What is tax-loss selling?
Tax-loss selling, also known as tax-loss harvesting, is a tax strategy designed to minimize or cancel out capital gains. The investor will sell securities (e.g., stocks, ETFs, mutual funds) held in their non-registered accounts that have decreased in value below the book value to create a capital loss, which can then be used to offset other capital gains.
How it works and why?
The idea behind this strategy is to decrease or offset one’s taxable capital gains by selling investments in a non-registered account that are at a loss. The goal is to time them so that the loss occurs in the same fiscal year as the gain. This would minimize the amount of tax payable on the 50% of the capital gain that is taxable or eliminate the tax owing altogether.
Example of tax-loss selling
An investor sells shares of ABC stock in their cash account this year and has realized a capital gain of $5,000 that will need to be declared on their tax return. The investor also holds shares of XYZ stock whose share price has declined, which if sold during the same year would result in a capital loss of $5,000. The investor does not expect the shares of XYZ to recover in the near term and proceeds to sell them. The result is that the net capital gain is zero and no tax is owing.
When does tax-loss selling start
Most conversations about tax loss selling usually tend to occur in the month of December, as investors take stock of their trading wins and losses. Investors have until two business days before the last trading day of the year to sell their shares and crystallize the loss.
Ideally tax loss selling should be a year-round consideration for the investor. By waiting till the last minute there might not be any securities to select for a capital loss or the market sentiment might have changed to positive on the potential securities and the investor would prefer to hold onto them. If the shares are sold and have been bought within a time frame of 30 days before or after, the superficial tax loss rule would take effect.
What’s the superficial tax-loss rule?
For most investors, tax loss selling is straightforward. But there are certain rules that the Canada Revenue Agency (CRA) has in place that need to be followed.
When an investor sells a security to realize a loss, the superficial loss rule states that the capital loss will be denied if the investor purchases an identical security within 30 calendar days of the settlement date of the sale. This also means you can't purchase the security 30 days before your settlement date as well. An investor can’t sidestep this rule by making the purchase via another account like a RRSP or an affiliate such as a corporate account or even a spouse’s account.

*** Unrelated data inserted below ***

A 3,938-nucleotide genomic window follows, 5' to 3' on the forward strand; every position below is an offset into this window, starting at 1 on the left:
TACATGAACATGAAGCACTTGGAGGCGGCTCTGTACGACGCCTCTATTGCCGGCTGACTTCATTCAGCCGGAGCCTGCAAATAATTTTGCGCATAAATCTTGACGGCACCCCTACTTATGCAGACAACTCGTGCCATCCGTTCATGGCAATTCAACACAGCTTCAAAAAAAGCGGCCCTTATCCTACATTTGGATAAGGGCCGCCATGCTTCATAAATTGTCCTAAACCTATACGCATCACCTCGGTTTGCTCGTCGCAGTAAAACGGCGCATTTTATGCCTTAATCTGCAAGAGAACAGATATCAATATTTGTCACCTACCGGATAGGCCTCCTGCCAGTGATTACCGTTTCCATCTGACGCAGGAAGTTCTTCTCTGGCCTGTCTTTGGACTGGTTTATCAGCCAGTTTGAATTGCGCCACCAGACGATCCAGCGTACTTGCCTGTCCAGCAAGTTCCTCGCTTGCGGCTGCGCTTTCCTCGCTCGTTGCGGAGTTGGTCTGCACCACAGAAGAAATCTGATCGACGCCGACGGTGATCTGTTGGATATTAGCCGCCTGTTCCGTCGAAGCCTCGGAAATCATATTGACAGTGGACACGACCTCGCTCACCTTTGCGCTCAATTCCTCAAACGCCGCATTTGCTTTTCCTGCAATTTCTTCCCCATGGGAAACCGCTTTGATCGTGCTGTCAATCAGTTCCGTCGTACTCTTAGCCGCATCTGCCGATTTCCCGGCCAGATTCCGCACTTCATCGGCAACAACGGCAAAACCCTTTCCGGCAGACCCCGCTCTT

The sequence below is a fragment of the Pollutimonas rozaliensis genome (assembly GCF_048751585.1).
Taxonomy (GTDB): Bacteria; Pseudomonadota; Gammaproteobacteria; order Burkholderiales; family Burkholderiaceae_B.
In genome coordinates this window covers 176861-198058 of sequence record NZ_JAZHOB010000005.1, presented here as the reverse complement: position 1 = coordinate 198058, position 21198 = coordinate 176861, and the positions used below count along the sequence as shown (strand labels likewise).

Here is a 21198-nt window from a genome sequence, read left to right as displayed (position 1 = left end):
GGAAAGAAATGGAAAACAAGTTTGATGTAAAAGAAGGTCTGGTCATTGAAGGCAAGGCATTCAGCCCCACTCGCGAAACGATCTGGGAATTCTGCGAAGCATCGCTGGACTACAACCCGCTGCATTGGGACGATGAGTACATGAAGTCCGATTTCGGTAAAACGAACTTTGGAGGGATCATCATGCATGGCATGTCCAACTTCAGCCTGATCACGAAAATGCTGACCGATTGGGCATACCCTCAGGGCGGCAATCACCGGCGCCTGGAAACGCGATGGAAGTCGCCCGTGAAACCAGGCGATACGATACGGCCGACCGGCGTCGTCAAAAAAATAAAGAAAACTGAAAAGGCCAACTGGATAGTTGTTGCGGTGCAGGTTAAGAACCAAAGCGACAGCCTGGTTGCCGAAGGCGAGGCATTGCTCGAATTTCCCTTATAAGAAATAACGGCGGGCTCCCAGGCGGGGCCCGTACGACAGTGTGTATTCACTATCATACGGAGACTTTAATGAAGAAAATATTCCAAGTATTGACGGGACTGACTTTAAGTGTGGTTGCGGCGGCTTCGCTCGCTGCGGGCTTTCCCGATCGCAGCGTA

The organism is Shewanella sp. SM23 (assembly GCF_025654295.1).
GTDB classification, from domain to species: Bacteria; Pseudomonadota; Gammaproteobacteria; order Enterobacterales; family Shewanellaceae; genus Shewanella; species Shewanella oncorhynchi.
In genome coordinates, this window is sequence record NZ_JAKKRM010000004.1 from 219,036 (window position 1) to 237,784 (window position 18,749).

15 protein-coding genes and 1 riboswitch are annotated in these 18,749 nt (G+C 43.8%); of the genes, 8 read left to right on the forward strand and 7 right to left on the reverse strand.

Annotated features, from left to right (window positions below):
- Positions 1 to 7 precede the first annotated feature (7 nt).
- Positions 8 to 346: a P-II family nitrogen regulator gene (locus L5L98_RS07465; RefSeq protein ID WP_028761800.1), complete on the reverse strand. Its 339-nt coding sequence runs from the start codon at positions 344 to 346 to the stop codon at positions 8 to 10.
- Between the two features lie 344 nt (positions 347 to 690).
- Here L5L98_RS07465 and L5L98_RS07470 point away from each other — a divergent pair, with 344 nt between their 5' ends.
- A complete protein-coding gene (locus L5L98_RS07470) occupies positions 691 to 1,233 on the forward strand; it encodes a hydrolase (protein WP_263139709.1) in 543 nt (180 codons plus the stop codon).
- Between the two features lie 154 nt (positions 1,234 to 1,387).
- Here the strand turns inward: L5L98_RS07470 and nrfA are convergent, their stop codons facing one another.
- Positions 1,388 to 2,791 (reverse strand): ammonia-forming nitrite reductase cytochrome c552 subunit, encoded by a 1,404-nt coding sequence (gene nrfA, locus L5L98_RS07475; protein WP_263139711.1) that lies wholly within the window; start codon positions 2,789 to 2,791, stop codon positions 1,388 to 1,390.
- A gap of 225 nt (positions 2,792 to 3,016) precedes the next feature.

Considering the 30-day rule
One of the recurring questions that investors have about tax loss selling concerns the 30-day rule. What can be done if they believe that the stock selected for capital loss might increase in value shortly? The investor’s dilemma is wanting their stock to increase but also wanting their capital loss to balance their gain. The superficial tax loss rule is clear: investors can’t purchase the same stock or a call option on the same security during those 30 days.
A possible solution is to purchase a non-identical security that has also decreased in value, perhaps a competitor’s shares that have also dropped. Another alternative is to purchase an ETF in the same industry or sector. The only rule must be that it is not an identical property to avoid the superficial loss rules.
Things I need to know about tax loss selling
When a security is sold for tax loss purposes, it can be used to offset capital gains during the current fiscal year but also going back the three previous years. The investor can also hold onto their capital loss to be used in the future; it doesn’t expire. An accountant can help investors navigate this strategy.
Considering the impact of the currency on capital gains
Using the tax loss selling strategy with US securities, it’s important to consider the currency fluctuations as well. The loss could be lower than expected—or even be nonexistent—if the US currency has appreciated versus the Canadian dollar. A holding can have a capital gain in a foreign currency but have a loss in Canadian dollars.
Obviously, every investor’s individual circumstances may vary, consulting with a tax professional before planning or enacting a tax-loss strategy could be required.
Making good use of a capital loss
Human nature has hardwired us not to like taking a loss but even the most successful investors, on occasion, will have securities that drop in value. Tax-loss selling allows the investor to make good use of this loss.
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